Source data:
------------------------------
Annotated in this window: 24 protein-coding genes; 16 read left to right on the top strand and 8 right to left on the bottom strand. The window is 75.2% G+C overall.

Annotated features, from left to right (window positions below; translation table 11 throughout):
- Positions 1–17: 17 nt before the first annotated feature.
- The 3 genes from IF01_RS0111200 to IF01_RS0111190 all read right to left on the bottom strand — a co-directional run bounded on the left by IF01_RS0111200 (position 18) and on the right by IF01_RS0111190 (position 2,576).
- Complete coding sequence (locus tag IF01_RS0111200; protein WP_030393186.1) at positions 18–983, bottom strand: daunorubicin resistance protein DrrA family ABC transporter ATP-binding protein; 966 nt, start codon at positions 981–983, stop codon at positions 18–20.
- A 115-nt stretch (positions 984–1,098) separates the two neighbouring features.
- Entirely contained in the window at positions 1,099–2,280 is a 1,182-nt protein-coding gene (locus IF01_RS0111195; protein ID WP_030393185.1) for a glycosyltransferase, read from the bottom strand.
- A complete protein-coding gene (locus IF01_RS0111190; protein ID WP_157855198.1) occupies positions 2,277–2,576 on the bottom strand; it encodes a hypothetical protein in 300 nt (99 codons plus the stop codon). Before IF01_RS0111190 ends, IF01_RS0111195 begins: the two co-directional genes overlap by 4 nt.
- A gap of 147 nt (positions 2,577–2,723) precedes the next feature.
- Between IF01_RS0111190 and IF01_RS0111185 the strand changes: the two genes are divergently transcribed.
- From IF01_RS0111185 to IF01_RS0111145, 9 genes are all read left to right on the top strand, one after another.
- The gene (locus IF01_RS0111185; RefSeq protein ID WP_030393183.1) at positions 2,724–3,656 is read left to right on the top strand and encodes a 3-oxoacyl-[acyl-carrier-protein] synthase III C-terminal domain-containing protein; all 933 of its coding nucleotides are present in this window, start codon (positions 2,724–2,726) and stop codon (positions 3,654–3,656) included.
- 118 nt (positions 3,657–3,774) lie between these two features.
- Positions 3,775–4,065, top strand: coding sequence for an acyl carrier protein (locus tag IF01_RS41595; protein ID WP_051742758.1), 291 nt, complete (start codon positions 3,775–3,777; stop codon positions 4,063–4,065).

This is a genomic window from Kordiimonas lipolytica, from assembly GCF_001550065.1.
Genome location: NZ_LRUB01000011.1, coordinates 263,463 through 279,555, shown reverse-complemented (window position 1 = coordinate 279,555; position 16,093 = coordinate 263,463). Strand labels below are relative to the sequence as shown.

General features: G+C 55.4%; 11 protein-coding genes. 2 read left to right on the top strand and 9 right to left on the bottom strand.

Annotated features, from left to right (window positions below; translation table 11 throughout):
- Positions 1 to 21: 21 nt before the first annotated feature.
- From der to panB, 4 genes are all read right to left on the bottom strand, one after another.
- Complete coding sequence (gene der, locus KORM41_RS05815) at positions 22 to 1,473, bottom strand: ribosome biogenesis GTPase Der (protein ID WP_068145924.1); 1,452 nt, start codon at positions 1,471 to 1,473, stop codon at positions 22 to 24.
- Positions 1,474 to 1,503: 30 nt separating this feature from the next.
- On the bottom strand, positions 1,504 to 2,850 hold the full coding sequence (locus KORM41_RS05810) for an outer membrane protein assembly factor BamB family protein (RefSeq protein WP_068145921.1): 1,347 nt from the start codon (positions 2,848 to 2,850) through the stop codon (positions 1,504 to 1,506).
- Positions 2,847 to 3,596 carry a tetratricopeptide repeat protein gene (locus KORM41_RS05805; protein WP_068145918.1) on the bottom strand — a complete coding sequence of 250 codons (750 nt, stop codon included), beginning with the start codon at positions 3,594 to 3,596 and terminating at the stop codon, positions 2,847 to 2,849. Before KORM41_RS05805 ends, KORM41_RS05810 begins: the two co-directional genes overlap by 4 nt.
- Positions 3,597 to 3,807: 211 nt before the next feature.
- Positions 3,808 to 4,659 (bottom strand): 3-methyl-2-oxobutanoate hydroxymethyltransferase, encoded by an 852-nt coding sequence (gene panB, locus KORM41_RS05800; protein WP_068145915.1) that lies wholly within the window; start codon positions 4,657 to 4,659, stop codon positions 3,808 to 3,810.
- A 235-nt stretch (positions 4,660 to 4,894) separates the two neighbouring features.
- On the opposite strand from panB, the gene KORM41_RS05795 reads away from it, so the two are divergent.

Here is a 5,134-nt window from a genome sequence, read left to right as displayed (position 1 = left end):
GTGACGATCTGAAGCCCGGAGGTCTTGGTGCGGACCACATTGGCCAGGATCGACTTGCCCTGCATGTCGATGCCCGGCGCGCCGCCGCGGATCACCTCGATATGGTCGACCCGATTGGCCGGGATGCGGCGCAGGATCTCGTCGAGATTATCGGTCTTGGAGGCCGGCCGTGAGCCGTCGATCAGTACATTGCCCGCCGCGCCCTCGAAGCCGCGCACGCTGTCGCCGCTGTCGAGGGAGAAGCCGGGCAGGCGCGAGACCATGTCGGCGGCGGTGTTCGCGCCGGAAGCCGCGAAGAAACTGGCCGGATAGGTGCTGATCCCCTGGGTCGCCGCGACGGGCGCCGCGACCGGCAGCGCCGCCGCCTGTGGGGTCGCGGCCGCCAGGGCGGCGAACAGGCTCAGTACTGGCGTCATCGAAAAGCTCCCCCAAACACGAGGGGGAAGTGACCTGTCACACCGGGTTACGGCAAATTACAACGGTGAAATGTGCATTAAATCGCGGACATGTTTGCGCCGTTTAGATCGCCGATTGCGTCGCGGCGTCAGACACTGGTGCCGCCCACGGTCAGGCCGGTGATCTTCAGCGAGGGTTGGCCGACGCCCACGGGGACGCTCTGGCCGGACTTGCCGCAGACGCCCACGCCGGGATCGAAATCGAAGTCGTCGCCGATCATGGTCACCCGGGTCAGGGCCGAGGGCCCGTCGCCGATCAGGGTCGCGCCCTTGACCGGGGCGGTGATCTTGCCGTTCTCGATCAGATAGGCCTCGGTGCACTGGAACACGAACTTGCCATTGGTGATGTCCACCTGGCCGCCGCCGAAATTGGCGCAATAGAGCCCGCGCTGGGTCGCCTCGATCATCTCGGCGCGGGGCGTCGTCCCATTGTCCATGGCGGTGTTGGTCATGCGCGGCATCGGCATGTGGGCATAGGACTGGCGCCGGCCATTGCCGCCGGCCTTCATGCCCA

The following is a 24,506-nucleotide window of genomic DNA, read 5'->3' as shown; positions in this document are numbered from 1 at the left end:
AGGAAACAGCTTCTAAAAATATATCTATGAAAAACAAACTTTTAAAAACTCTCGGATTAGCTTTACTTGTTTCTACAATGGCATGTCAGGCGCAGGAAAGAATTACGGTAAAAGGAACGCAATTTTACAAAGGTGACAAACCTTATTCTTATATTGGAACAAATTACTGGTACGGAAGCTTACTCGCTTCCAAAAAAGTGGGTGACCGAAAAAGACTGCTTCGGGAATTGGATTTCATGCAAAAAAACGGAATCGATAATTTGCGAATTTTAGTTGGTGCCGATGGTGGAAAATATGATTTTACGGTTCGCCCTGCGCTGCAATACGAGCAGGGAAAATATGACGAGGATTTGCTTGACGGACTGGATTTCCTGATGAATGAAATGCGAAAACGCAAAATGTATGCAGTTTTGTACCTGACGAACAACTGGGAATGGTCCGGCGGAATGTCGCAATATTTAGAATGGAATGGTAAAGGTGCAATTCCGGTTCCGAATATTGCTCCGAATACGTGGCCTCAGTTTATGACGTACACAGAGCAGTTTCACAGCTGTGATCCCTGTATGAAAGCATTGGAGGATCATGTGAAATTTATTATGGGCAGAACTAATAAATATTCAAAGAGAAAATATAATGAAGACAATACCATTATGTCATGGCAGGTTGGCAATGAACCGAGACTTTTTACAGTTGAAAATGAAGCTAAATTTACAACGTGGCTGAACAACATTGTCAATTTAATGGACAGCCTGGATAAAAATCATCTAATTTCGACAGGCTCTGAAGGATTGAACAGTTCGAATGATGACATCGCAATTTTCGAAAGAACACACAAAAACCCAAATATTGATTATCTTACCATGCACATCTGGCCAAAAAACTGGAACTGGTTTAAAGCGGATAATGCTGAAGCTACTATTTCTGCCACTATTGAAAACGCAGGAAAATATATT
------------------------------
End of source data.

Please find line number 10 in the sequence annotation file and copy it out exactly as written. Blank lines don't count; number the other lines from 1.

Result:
- Between IF01_RS0111190 and IF01_RS0111185 the strand changes: the two genes are divergently transcribed.